To lock in a mortgage rate we need you to send an email (before 4:00 pm CST) requesting us to lock the rate. Please copy everyone on the loan. The reason for this is because we don’t want one spouse telling us to execute a mortgage rate lock today, then tomorrow have the other spouse upset because they were left out of the process.
The reason we ask that you email us before 4:00 pm CST to allow us enough time to lock before the end of business the day. Please call us if you have any questions as we’re here to help.
Semi-Frequently Ask Questions
How Will I Know the Rate is Locked?
The disclosure team will send you updated disclosures showing the terms of the rate lock agreement. Likewise, the Mortgage Mark Team will also provide a lock confirmation email with an updated Loan Summary worksheet to outline the payment and closing costs.
Does locking mean your loan is approved?
No. Locking your rate has nothing to do with your approval. Check out the mortgage loan process for details on the approval process.
How long can a rate be locked?
A typical mortgage rate lock is good for 30 days. Typical lock periods are for 15, 30, 45, 60, 75, 90, or 120 days. The longer the lock period, the higher the rate. The extended lock program allows the interest rate to be locked beyond 120 days.
Mortgage Rate Lock Extension Fee
A lock extension fee may be charged if a mortgage rate lock expires before closing. Often times the fee is 12.5 basis points for 7 days and 25 basis points for 15 days. (Note: 12.5 basis points on a $100,000 loan amount is a $125 fee). Sometimes we can get two to three days at no cost.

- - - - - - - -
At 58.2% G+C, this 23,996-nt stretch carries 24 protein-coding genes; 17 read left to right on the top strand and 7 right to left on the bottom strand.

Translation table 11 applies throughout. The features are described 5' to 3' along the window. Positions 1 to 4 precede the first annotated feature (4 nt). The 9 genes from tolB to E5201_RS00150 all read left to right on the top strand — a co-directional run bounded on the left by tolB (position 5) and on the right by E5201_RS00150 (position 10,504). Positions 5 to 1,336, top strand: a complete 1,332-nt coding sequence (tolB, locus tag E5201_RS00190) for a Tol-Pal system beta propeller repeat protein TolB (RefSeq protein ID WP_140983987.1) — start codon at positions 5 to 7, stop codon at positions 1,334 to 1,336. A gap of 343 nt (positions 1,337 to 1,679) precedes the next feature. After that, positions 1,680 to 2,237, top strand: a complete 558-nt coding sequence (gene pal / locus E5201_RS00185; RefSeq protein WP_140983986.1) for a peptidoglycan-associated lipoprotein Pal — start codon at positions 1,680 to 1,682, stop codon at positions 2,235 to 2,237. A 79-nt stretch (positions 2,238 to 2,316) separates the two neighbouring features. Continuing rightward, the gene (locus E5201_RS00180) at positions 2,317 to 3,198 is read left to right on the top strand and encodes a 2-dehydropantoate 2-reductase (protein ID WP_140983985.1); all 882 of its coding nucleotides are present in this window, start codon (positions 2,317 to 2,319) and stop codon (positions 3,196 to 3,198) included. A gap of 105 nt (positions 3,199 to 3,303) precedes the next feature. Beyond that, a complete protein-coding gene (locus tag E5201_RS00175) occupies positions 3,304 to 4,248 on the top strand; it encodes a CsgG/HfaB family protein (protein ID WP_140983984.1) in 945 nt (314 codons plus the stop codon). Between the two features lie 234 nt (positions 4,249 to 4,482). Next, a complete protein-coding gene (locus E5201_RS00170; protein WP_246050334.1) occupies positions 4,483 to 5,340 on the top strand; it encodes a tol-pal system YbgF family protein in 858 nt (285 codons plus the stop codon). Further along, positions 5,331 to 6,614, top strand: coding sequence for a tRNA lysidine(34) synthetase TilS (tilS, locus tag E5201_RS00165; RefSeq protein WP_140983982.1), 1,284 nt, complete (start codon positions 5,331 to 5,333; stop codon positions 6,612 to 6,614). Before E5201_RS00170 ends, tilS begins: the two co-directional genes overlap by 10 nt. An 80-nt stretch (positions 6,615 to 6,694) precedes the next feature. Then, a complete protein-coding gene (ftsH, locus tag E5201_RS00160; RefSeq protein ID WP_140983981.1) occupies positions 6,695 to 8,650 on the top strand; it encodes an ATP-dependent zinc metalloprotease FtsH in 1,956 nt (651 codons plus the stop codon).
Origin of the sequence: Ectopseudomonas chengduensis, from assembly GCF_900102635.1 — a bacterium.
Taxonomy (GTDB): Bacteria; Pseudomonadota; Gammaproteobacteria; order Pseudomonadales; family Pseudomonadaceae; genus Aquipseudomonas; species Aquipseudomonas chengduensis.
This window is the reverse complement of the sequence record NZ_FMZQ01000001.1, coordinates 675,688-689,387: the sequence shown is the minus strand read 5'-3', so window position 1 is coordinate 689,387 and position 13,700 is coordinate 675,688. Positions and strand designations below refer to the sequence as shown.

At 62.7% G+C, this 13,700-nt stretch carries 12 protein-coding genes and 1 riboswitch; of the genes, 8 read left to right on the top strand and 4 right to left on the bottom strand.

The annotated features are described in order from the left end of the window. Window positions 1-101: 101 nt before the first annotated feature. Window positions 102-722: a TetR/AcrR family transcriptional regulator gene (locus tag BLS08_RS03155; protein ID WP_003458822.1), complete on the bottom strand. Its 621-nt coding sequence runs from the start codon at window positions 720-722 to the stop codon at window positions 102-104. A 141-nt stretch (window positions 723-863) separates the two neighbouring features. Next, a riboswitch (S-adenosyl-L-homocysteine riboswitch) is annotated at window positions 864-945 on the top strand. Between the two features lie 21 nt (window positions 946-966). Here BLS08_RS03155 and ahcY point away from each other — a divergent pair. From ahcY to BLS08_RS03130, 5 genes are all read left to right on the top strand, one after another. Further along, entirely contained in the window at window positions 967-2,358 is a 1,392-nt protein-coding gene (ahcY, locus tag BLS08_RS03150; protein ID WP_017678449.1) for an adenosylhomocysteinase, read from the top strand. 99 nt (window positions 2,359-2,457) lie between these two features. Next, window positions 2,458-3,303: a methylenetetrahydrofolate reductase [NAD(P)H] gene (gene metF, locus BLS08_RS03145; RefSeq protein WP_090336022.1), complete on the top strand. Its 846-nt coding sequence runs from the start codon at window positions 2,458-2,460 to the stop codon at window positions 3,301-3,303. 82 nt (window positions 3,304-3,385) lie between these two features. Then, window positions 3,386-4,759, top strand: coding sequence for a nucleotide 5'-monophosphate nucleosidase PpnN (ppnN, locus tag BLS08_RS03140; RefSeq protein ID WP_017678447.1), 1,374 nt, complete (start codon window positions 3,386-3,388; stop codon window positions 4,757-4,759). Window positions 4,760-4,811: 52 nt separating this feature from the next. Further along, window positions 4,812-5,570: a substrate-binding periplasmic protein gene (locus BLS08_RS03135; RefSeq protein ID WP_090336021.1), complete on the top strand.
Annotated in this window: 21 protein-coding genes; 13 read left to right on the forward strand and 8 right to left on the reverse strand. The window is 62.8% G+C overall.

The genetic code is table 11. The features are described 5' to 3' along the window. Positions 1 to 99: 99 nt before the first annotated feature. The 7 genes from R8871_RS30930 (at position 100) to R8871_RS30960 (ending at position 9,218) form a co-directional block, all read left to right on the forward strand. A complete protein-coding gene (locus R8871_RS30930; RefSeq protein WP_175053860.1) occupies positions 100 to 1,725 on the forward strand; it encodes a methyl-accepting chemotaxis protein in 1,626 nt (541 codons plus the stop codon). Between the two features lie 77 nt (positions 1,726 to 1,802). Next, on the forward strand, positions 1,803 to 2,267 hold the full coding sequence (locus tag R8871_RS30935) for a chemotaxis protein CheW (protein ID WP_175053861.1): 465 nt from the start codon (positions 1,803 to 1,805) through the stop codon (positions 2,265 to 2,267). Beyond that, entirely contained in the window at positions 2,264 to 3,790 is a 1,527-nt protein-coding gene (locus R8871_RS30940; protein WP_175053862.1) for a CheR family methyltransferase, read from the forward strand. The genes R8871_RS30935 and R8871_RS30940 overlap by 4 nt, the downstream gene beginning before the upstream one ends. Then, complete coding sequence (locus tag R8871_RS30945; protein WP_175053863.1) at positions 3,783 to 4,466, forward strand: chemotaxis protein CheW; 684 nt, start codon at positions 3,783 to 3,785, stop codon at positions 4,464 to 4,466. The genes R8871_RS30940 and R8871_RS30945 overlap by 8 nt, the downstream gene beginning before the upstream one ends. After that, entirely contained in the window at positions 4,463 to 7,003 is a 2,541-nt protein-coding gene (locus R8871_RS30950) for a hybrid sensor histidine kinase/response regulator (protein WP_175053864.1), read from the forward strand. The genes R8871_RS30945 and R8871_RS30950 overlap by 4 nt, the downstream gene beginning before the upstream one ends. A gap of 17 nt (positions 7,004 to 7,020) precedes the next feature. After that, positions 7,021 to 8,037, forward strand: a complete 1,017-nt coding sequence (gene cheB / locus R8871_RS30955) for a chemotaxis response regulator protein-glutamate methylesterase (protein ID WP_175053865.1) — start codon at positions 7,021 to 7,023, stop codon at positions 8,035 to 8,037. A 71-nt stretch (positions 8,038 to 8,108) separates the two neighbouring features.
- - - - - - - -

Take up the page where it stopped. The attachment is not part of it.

Can I Change My Rate After Locking?
Yes, if time allows. When a mortgage rate lock is issued the loan is being locked on that day’s pricing, not the actual rate. Meaning the rate can be changed.
For example, let’s assume you locked an interest rate last week with no points. Now you decide that you do want to buy-down the rate and pay mortgage points as part of the closing costs. This is absolutely permissible SO LONG AS closing is more than a week away and/or your loan hasn’t been submitted for final underwriting approval.
We need to ensure there’s enough time for the Underwriter, the Closer, and the title company to prepare the loan for closing. Changing the loan terms requires the loan to be resubmitted for final underwriting approval and opens up the possibility for additional underwriting conditions.
Can I Change Programs or Loan Terms?
Depends. As mentioned above you can change the rate and costs structure after locking. Typically you can also change the loan amount and/or the down payment amount.
What you can’t change is the program type. In other words, you can go from a conventional loan to an FHA loan. The mortgage rate lock will be forfeited if you change program types. Likewise, if you decide to go from a 30 year to a 15 year loan, the mortgage rate lock will be negated.
Is Everything Above Absolute?
No. It’s impossible to cover all the possible scenarios. This page is a very, very good outline and mostly accurate. As always, call us with questions and we’ll be happy to help.
Loan Officer, NMLS # 729612